For the first ten minutes against the New Jersey Devils, it seemed we were in for just the same old frustrations we suffered through last season. Poor passes, mistakes on defense, poor goaltending and an overall lethargy in the Stars game resulted in an early 2-0 lead for the Devils. Usually, when facing the Devils in New Jersey and spotting that team a two goal lead would be recipe for disaster against a traditionally shut-down defensive squad.
Instead, the Dallas Stars regrouped and showed that while some of the same issues might still exist this is certainly a much different team that last season.
Brenden Morrow's goal late in the first period sparked the team into action and the Stars exploded out of the locker room in the second period. Historically these Stars have been horrid in the middle frame on the road but aside from a power play goal by Jason Arnott, Dallas absolutely dominated the second period. Goals from Loui Eriksson and Brad Richards had the game tied going into the third period, where the Stars were able to play strong enough defense to hold off a spirited attack by New Jersey and send the game to overtime. Eriksson wasted little time, roofing a shot past Martin Brodeur as the Stars skated away with an uplifting overtime victory on the road.
After the jump, my specific thoughts on a very exciting game.
- Trevor Daley. Never has such a player been the source of so much frustration. Showing poor judgment and a lack of overall defensive ability, Daley made two poor plays in the first period with each resulting in a goal by the Devils. There is thought that if Daley could actually start producing offensively his defensive lapses would be forgotten but after a horrible first period in which he recorded zero shots on net, I would have been fine if the Stars had just left him in New Jersey after tonight.
Daley completely redeemed himself in the third period, however. It was obvious that the Devils were putting the Kovalchuk line out on the ice against Daley throughout the game and while he struggled early he certainly made up for late in the third period and in overtime. While Kovalchuk certainly had some space at times, Daley made two crucial defensive plays that likely saved the game. He played Kovalchuk perfectly in the final seconds of regulation on a late rush up the wing, but more importantly he was able to tie up Kovy on a pass across the crease. That pass ended up on Eriksson's stick, who promptly scored just a few seconds later.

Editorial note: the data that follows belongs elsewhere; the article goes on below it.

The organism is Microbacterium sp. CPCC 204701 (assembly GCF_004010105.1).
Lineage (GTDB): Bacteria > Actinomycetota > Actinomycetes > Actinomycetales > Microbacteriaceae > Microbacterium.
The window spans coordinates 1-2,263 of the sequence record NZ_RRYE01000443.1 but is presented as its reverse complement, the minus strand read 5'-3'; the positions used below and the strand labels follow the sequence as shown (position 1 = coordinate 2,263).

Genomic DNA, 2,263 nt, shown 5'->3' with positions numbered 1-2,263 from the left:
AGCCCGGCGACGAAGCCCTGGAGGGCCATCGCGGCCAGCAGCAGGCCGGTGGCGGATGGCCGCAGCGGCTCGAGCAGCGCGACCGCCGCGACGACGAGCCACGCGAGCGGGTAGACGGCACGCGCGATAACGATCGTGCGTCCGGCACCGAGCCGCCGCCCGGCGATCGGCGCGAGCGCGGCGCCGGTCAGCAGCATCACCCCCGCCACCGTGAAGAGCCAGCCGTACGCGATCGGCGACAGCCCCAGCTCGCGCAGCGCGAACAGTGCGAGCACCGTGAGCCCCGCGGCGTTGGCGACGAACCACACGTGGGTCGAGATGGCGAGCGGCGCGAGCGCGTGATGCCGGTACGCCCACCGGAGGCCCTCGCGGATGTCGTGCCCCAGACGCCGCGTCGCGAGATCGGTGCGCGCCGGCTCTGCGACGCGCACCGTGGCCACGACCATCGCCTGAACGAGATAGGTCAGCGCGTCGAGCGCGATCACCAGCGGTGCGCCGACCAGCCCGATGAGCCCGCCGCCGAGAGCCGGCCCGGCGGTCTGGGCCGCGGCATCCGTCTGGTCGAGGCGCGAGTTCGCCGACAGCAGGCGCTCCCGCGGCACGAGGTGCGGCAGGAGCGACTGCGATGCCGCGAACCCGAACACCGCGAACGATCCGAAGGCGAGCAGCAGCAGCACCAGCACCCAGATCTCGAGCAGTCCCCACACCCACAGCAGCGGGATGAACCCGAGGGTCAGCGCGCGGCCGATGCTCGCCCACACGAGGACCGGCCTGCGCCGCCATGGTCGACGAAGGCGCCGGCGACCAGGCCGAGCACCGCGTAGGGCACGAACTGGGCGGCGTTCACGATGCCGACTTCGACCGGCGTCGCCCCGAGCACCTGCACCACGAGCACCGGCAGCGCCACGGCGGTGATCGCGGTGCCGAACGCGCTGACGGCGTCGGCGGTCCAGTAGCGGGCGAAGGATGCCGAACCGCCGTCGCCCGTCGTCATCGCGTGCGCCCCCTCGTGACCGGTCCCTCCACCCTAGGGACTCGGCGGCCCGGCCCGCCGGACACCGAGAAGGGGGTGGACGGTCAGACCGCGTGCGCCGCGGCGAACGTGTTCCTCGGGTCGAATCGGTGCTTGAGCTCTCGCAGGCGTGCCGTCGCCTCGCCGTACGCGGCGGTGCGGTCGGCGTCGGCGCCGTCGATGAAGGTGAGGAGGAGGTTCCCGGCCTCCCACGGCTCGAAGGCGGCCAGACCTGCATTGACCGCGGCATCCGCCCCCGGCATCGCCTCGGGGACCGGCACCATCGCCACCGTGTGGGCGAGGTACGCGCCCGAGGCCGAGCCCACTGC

Daley never registered a shot on goal but you could see his confidence building as the game went on. If he could just play more like he did in the final 22 minutes then I would feel much better about his future in Dallas.
- Perhaps the Devils are just poor in the faceoff circle. Perhaps this game was just an anomaly. Whatever the reason, the Stars opened up the season winning 62% of the faceoffs against New Jersey. With the exception of Toby Petersen (1-for-6), every center on the team won at least 60% of the faceoffs. Steve Ott and Jamie Benn were each 4-for-5 in the faceoff circle, while even Richards and Ribeiro got in on the act. For a team that is preaching puck possession, this is a very important step. While it's tough to say the faceoff wins actually resulted in scoring chances, there's no doubt it was a difference late in the game.
- What more can be said about Mike Ribeiro, Brenden Morrow and Adam Burish. That line sparked the Stars in the first period and showcased that all of the hype in the preseason was certainly justified. Most importantly, Ribeiro and his line played exceptionally well on defense as well.
It's been mentioned a few times tonight but Ribeiro certainly appeared to be playing faster. Last season I remarked how when Ribeiro took the ice, Marc Crawford's uptempo system suddenly slowed to a crawl. Tonight, against the Devils, Ribeiro and Morrow pushed the play up the ice on every shift in a way that we haven't seen in nearly two years.